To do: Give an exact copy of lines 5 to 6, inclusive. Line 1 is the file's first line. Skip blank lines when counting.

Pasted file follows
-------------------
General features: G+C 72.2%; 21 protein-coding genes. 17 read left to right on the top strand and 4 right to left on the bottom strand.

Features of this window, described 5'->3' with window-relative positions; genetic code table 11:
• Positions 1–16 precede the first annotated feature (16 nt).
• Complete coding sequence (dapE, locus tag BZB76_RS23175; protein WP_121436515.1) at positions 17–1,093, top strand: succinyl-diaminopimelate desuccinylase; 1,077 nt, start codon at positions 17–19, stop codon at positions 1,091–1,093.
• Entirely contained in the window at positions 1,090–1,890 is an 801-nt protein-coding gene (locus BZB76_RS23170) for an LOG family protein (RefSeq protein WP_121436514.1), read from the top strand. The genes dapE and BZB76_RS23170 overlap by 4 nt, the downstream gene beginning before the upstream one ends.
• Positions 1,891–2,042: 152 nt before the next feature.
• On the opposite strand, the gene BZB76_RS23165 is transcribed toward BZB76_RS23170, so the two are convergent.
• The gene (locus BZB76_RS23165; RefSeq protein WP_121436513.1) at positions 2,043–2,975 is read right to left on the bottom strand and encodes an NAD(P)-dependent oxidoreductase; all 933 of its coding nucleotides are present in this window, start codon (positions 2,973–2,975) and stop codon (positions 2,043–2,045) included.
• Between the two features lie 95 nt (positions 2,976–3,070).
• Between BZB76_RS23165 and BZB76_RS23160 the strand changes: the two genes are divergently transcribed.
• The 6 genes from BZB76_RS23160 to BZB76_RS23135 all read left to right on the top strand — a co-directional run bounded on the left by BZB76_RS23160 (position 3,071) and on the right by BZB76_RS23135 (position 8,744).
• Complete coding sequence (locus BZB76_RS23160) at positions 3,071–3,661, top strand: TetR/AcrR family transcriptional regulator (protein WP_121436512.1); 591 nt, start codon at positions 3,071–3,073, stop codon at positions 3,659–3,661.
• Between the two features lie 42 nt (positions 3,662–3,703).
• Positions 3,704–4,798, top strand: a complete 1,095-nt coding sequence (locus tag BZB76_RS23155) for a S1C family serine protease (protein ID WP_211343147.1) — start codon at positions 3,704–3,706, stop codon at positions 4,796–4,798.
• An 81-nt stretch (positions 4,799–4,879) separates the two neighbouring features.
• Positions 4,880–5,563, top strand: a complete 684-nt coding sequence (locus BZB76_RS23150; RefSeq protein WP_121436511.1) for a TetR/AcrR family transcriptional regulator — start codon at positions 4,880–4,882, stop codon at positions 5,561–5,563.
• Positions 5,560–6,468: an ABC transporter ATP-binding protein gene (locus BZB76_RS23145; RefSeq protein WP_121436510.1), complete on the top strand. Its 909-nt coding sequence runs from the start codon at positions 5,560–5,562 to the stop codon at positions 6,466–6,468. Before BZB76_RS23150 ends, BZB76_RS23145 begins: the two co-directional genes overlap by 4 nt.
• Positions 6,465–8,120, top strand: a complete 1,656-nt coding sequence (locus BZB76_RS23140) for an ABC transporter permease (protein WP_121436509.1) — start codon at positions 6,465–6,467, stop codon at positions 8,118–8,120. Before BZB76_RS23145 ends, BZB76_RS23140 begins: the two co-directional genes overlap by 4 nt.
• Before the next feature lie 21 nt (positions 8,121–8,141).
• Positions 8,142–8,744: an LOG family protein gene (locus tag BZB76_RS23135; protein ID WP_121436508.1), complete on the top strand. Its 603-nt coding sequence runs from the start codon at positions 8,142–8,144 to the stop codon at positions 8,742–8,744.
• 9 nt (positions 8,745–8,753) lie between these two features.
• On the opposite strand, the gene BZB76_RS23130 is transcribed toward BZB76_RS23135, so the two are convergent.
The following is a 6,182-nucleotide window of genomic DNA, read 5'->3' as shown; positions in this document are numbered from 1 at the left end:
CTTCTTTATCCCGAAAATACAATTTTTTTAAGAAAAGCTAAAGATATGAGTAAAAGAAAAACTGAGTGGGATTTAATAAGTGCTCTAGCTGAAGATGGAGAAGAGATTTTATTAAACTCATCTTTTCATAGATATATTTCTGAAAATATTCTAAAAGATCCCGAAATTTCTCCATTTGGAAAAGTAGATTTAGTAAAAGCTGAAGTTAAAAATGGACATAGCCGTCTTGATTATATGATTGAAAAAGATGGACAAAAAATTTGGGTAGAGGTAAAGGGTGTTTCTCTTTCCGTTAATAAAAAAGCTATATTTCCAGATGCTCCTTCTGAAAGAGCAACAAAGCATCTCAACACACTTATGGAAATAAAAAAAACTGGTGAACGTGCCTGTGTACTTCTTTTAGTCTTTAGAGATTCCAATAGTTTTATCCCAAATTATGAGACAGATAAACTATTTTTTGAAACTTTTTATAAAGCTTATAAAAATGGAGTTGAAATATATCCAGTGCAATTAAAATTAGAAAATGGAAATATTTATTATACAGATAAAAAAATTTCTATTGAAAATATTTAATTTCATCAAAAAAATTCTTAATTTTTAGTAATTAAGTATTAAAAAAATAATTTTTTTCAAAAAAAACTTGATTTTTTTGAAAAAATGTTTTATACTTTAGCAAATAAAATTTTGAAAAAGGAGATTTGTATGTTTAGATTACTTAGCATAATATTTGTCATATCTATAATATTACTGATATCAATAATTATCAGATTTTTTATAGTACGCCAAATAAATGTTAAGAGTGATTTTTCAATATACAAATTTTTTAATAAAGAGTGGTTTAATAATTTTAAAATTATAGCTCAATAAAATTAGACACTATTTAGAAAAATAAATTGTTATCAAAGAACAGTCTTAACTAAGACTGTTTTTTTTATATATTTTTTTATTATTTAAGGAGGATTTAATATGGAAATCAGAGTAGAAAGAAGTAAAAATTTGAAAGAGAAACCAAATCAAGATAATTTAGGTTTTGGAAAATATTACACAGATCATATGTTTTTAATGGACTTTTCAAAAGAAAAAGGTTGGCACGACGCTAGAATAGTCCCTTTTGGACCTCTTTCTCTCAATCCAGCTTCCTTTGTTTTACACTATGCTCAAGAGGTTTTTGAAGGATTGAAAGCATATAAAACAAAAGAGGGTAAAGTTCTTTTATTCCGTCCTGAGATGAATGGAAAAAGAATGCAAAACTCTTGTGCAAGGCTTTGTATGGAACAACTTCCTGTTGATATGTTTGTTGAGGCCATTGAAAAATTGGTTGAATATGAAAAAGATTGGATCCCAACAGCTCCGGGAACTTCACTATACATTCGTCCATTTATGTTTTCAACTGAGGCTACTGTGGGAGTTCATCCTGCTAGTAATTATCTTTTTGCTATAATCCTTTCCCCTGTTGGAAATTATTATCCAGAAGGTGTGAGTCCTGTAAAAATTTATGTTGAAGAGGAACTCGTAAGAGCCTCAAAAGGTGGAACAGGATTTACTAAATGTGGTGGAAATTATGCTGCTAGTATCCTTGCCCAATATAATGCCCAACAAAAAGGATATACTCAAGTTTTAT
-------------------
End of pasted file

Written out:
• Entirely contained in the window at positions 1,090–1,890 is an 801-nt protein-coding gene (locus BZB76_RS23170) for an LOG family protein (RefSeq protein WP_121436514.1), read from the top strand. The genes dapE and BZB76_RS23170 overlap by 4 nt, the downstream gene beginning before the upstream one ends.
• Positions 1,891–2,042: 152 nt before the next feature.